• Avoids massive air flow movement with associated fan power costs
  • Can be dual cooled (chilled water coils and DX coils)
  • No direct outside air
  • Close control (temperature and humidity control)
  • Low spatial requirements (when combined with a chilled water system – removes dry air cooler).
  • No water consumption


On the assumption that the quoted PUE’s are correct, there are few disadvantages with this system.

  • Low fan static ability
  • Need for outside air via separate unit.

Improvements – Enhanced CRAC unit System

Improvement Ideas

Where dry air coolers are used for heat rejection, consider a micro mist spray to increase the heat transfer process.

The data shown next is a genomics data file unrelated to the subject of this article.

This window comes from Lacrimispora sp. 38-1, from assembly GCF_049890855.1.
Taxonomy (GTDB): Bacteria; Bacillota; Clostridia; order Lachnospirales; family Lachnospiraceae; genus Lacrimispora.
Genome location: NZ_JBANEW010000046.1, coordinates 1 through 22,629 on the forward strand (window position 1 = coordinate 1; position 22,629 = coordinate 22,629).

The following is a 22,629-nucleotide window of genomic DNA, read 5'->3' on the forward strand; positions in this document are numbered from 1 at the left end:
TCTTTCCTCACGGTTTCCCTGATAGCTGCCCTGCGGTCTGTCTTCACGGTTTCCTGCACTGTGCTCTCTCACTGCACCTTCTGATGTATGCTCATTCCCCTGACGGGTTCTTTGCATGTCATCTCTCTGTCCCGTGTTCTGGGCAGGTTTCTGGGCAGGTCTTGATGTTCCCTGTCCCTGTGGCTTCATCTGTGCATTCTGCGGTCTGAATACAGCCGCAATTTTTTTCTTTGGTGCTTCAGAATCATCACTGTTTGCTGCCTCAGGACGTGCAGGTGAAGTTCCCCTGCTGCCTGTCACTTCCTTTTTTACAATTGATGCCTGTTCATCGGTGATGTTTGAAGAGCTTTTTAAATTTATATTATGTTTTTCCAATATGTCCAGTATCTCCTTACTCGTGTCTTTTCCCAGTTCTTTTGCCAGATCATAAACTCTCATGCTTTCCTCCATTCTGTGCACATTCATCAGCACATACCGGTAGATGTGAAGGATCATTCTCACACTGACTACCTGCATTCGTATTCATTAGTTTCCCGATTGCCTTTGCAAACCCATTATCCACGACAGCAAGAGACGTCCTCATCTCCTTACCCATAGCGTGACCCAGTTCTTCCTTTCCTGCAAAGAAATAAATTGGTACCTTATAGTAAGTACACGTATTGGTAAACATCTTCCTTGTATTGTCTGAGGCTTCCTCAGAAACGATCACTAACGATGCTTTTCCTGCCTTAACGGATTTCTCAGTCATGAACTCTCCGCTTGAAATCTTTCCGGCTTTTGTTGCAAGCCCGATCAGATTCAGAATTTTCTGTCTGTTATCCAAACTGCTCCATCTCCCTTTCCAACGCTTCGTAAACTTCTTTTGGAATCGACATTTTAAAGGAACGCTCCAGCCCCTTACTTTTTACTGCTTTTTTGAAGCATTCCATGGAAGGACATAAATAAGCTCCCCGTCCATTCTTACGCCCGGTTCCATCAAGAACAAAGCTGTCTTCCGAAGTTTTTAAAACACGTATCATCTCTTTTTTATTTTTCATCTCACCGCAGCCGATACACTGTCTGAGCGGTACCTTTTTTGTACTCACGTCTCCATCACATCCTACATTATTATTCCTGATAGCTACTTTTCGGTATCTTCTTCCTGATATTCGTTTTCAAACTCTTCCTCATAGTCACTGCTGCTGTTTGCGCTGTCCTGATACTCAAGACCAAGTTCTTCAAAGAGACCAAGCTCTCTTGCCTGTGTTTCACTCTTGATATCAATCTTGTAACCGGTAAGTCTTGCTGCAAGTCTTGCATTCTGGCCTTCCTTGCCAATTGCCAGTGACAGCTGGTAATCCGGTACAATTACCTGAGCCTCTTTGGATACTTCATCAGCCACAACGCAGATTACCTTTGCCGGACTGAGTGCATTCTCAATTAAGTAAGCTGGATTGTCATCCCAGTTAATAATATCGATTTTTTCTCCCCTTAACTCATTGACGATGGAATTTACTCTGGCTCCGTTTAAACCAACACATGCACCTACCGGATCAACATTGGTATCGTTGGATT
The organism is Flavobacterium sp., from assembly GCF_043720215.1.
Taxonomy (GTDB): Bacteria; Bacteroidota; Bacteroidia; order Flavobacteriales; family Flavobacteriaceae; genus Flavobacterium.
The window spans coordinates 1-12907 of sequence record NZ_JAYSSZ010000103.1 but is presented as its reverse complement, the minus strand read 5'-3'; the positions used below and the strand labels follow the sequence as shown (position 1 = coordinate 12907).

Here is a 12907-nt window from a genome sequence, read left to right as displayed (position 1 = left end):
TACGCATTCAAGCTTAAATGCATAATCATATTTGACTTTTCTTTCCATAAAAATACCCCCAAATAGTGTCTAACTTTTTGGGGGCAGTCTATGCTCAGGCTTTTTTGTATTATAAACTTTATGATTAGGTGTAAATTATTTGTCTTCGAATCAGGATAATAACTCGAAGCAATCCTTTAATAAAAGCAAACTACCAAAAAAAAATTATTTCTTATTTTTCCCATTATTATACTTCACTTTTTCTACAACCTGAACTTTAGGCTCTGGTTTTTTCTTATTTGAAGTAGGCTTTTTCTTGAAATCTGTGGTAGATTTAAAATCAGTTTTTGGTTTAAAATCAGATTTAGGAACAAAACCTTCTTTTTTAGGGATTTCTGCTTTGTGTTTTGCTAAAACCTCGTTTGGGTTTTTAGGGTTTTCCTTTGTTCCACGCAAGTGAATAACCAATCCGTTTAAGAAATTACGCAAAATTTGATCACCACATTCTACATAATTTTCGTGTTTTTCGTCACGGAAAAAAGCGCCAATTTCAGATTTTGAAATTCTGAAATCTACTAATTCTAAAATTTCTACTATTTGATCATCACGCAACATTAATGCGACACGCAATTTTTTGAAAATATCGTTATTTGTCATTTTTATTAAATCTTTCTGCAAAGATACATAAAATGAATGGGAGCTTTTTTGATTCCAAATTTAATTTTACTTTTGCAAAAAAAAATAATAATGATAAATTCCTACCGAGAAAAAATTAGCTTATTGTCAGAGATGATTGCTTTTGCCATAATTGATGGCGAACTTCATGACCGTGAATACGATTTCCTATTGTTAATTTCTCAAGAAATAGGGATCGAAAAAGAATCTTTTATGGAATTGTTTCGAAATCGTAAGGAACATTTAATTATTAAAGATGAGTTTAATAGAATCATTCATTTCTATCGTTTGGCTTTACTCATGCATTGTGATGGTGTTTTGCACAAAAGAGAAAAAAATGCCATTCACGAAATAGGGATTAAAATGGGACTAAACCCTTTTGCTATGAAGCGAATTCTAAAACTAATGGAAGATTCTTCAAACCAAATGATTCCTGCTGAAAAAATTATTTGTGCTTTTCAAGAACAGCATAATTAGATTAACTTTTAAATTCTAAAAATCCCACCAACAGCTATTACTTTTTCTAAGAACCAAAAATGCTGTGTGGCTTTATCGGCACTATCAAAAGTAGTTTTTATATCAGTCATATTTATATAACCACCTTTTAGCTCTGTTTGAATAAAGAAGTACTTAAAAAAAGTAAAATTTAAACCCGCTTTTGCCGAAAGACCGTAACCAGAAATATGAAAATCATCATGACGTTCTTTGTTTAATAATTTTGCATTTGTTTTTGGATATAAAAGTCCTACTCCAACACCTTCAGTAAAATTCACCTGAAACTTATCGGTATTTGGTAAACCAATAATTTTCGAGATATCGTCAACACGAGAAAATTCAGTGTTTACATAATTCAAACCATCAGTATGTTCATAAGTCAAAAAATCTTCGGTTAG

Client Review

Before considering new air conditioning for your data hall the following should be considered:

Undertake report to verify the best cooling solution. The report should consider:


  • Direct Air Systems
  • Indirect Air Systems
  • CRAC DX Splits
  • Chilled Water vs DX


Review of major plant items and their efficiencies

  • Fan Motor Efficiency
  • VAV fans and turn down ability
  • Compressor size and numbers and are they infinitely controllable to match cooling load.
  • Damper Air Tightness
  • Duel circuit cooling system or not.

Passive Free Cooling

  • Slab Cooling
  • Air Intake to avoid SOL air Temperatures
  • Passive Spill Air
  • Location of plant to avoid supply and return air ductwork air flow pressure loss
  • Roof, wall thermal loads (make zero).
  • Air tight (make air tight)